The latest FIFA rankings places India at the 165th position. This is India’s lowest ranking in a long time. There have been relatively very few highs for Indian football lately, and I feel the Indian team has largely regressed under the present manager, Savio Medeira. After the high of participating in the Asian Football Championships, managed by the journeyman Bob Houghton, and putting up respectable performances against the likes of South Korea, it has largely been downhill since then. Houghton was then unceremoniously sacked and Medeira was told to take over.
But that is not what I want to talk about. I want to take my readers back to the glory days of Indian football. How the seeds of Indian football were sown, and how the team was once a fearsome rival.
Kolkata is largely thought to be the nerve center of Indian football. Football’s popularity goes back to the formation of dozens of amateur football clubs in the city in the late 19th century, and the setting up of the Indian Football Association(IFA).
The defining moment came in 1911 in the IFA Shield tournament (considered to be the 4th oldest football tournament in the world), when Mohun Bagan defeated the British side, East Yorkshire Regiment, and took home the shield. This was Indian football’s ‘Lagaan’ moment. The 11 players who took to the field that day have since been immortalized in the Kolkatan footballing culture.
Mohun Bagan thus became the first Indian and also the first Asian team to beat a foreign team, in front of 80000 proud Bengalis. Since then, there have been movies, posters, postage stamps and songs published, celebrating that stupendous achievement.
Fast forward to 1950’s, India was regarded as an Asian footballing powerhouse. Few know that India had actually qualified for the 1950 Football World Cup that was held in Brazil, but weren’t allowed to participate because of their unwillingness to play wearing studs. Actually, India qualified automatically without playing a single game because other teams withdrew, citing the high costs in participating in the qualifiers. Despite repeated correspondence between FIFA and the Indian authorities, the Indian team were not allowed to play barefoot, thus were unable to participate.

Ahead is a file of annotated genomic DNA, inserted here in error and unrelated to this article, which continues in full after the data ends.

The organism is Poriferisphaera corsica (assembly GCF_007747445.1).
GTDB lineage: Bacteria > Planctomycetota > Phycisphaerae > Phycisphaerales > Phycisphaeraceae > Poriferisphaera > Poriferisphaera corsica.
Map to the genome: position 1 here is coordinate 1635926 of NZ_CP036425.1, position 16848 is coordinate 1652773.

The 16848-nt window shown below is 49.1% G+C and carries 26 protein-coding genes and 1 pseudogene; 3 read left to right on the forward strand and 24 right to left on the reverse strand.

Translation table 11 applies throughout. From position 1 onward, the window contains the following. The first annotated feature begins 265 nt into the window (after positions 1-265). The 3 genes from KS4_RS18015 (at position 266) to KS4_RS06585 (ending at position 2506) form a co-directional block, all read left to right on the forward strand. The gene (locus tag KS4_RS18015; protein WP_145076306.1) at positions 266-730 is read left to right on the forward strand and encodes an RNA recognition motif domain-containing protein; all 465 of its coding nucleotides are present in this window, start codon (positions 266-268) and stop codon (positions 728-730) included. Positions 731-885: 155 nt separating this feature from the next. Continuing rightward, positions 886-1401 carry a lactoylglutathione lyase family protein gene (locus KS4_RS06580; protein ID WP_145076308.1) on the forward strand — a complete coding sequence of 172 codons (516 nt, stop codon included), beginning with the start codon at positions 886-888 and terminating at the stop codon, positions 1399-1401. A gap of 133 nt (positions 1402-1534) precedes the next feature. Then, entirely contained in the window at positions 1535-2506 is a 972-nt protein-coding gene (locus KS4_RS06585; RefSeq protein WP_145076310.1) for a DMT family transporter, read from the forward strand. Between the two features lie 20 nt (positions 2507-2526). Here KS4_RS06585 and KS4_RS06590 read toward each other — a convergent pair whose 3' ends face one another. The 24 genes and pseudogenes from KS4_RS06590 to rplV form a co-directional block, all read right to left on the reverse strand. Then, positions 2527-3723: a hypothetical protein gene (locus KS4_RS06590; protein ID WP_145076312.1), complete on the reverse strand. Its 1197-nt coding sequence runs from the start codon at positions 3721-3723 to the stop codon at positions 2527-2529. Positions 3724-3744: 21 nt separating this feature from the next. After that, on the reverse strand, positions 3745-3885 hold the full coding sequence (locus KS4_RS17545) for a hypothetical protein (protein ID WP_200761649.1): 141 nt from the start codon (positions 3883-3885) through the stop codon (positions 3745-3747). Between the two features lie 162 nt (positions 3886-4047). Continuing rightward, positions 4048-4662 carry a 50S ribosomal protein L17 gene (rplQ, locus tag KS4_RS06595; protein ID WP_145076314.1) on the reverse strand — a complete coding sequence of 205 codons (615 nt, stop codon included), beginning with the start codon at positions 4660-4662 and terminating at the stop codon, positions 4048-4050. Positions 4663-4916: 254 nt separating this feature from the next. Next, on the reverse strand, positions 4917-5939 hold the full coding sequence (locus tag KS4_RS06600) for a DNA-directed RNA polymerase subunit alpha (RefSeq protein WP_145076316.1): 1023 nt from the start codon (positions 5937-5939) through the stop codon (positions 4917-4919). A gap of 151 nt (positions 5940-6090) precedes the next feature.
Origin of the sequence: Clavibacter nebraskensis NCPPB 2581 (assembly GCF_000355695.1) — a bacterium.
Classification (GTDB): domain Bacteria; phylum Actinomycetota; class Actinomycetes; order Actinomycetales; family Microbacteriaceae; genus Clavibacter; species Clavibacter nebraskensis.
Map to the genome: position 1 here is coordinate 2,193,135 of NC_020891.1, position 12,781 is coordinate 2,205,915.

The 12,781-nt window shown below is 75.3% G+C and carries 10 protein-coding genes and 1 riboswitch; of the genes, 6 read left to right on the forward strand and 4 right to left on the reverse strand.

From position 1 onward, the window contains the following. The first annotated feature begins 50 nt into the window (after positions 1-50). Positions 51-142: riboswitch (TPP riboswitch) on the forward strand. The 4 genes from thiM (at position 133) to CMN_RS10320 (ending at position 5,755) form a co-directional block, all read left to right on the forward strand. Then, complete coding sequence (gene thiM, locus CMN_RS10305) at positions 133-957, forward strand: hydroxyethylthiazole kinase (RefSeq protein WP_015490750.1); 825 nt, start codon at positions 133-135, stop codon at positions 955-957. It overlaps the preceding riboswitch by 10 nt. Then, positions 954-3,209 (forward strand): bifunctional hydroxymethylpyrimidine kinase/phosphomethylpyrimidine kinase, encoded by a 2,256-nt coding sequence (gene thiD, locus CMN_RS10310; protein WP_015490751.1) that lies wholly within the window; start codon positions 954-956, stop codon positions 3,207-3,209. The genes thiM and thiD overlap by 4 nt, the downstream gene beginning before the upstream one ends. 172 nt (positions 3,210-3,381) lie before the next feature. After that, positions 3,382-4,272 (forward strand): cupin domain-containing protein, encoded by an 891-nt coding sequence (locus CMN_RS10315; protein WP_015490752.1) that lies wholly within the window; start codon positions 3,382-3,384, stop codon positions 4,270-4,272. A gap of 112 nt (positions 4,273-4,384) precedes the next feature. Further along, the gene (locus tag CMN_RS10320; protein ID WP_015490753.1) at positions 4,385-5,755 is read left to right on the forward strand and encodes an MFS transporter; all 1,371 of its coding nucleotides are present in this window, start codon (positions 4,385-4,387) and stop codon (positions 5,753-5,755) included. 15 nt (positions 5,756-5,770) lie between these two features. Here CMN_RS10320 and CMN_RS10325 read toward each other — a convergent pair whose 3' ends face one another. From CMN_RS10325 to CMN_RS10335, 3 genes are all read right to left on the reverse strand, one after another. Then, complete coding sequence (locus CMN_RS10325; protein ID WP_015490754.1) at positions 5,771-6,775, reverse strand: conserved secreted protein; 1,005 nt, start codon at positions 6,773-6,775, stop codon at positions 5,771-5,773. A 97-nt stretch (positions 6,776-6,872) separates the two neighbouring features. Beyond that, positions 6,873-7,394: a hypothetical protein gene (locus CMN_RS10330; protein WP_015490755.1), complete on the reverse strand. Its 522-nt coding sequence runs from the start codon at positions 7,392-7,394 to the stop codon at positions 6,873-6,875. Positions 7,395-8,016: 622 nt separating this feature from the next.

The football tournament at the 1956 Summer Olympics in Melbourne was another high point for Indian football. Though only 11 teams eventually participated due to boycotts and withdrawals, India were able to make it to the semis and eventually finish fourth.
It got a walkover to the quarters because of the non-participation of the Hungarian football team. Hungary, at that time, were being oppressed by the Soviet Union. In the quarters, India met the hosts Australia, a great footballing team, which had the Australian Soccer Hall of Famer Ron Lord in its playing 11.
In one of the greatest matches in Indian footballing history, India managed to beat the Aussies, helped by a stunning hat-trick by striker Neville D’Souza. Thus, D’Souza became the first Asian to score a hat-trick in an Olympic football competition. The final score read 4-2 in favour of the Indians.
In the semis, India were paired against Yugoslavia, a team hoping to be in their third consecutive Olympic final. India again started brightly and took the lead, D’Souza adding another goal to his tally. But the Yugoslavs proved to be too strong for the Indian, and eventually won the match 4-1.
In the bronze medal playoff, India clashed against the Bulgarians and lost 3-0.
In 1977, New York Cosmos came to play an exhibition match against Mohun Bagan in Kolkata. The great Pele was once a Cosmos player and he started in the friendly match . That match actually ended 2-2! The Bagan great, Goutam Sarkar, was described as ‘India’s very own Beckenbauer’, by the Anand Bazaar Patrika.
Since then, Indian football has gone through a period of neglect and instability, a predicament which was brought upon the game by the neglect authorities.
Yes, Indian football had seen better days.